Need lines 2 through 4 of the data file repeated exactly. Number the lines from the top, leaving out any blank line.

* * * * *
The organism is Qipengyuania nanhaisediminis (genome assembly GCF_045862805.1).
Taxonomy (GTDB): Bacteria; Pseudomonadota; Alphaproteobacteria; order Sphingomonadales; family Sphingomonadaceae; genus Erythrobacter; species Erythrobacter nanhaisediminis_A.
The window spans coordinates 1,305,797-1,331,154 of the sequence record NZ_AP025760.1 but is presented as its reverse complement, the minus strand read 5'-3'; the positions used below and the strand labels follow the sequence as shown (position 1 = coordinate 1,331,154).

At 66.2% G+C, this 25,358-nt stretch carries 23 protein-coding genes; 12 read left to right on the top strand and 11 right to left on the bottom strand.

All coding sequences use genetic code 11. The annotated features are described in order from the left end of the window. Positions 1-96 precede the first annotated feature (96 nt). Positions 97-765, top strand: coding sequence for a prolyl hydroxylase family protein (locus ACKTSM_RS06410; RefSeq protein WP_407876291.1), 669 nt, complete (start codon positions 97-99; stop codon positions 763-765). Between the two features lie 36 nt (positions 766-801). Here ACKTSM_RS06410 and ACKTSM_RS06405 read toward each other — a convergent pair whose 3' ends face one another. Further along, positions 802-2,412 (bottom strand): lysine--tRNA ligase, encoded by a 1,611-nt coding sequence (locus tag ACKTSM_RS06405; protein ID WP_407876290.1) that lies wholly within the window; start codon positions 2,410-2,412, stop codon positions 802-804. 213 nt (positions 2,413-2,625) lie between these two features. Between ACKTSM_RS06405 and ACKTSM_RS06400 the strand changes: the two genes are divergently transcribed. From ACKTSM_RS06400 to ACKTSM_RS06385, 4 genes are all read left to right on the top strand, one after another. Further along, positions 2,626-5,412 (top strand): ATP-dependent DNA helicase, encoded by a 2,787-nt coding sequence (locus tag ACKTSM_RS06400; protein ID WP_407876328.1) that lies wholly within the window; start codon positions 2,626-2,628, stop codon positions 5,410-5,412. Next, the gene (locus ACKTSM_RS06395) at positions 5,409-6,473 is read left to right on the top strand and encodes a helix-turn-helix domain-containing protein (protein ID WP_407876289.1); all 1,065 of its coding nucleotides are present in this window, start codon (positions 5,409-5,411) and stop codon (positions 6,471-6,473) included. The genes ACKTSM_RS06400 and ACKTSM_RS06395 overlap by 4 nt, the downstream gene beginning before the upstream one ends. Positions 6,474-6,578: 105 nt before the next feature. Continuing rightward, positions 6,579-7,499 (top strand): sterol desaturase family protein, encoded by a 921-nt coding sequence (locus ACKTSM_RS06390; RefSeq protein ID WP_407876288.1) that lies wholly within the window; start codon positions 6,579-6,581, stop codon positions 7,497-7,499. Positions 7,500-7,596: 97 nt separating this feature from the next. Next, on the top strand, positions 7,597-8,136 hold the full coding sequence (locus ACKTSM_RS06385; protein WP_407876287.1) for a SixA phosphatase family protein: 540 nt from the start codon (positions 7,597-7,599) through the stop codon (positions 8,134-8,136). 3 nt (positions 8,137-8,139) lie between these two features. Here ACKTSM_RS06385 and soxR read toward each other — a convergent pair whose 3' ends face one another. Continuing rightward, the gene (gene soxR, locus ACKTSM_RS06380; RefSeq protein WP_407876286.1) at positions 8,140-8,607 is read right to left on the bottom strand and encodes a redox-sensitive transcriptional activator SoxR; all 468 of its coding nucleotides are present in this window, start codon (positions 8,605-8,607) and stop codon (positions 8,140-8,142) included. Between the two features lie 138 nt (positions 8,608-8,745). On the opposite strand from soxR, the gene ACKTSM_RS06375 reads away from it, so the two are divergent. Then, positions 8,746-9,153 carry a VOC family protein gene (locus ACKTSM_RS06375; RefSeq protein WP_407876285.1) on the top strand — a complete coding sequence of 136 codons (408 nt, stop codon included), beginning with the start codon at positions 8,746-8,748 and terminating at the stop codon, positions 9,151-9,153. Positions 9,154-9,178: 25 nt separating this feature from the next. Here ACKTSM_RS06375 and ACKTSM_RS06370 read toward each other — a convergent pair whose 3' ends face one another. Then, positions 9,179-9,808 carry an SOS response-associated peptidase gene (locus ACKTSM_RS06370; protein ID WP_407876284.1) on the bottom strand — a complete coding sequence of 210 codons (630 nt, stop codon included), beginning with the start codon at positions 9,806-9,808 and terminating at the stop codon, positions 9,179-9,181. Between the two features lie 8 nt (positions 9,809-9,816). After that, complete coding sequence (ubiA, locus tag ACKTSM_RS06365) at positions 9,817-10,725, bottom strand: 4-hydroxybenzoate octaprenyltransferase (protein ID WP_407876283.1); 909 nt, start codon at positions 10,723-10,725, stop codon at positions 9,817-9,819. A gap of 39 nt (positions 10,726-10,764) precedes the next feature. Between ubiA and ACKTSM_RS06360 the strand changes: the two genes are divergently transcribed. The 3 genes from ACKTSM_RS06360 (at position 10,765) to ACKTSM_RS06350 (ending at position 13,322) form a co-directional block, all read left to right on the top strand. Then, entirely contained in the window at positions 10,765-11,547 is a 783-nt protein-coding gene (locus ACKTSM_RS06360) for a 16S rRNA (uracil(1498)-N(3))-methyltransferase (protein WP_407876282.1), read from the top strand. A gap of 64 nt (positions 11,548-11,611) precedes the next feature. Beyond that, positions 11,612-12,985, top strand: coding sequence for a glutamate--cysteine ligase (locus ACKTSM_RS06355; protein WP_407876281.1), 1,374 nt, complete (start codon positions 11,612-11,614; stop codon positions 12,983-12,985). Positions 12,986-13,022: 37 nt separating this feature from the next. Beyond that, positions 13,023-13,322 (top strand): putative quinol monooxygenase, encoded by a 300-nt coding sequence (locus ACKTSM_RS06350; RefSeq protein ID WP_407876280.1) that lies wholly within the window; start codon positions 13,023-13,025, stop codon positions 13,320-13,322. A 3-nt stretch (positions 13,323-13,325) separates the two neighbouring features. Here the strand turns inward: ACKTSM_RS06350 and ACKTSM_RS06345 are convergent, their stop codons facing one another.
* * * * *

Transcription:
Taxonomy (GTDB): Bacteria; Pseudomonadota; Alphaproteobacteria; order Sphingomonadales; family Sphingomonadaceae; genus Erythrobacter; species Erythrobacter nanhaisediminis_A.
The window spans coordinates 1,305,797-1,331,154 of the sequence record NZ_AP025760.1 but is presented as its reverse complement, the minus strand read 5'-3'; the positions used below and the strand labels follow the sequence as shown (position 1 = coordinate 1,331,154).

At 66.2% G+C, this 25,358-nt stretch carries 23 protein-coding genes; 12 read left to right on the top strand and 11 right to left on the bottom strand.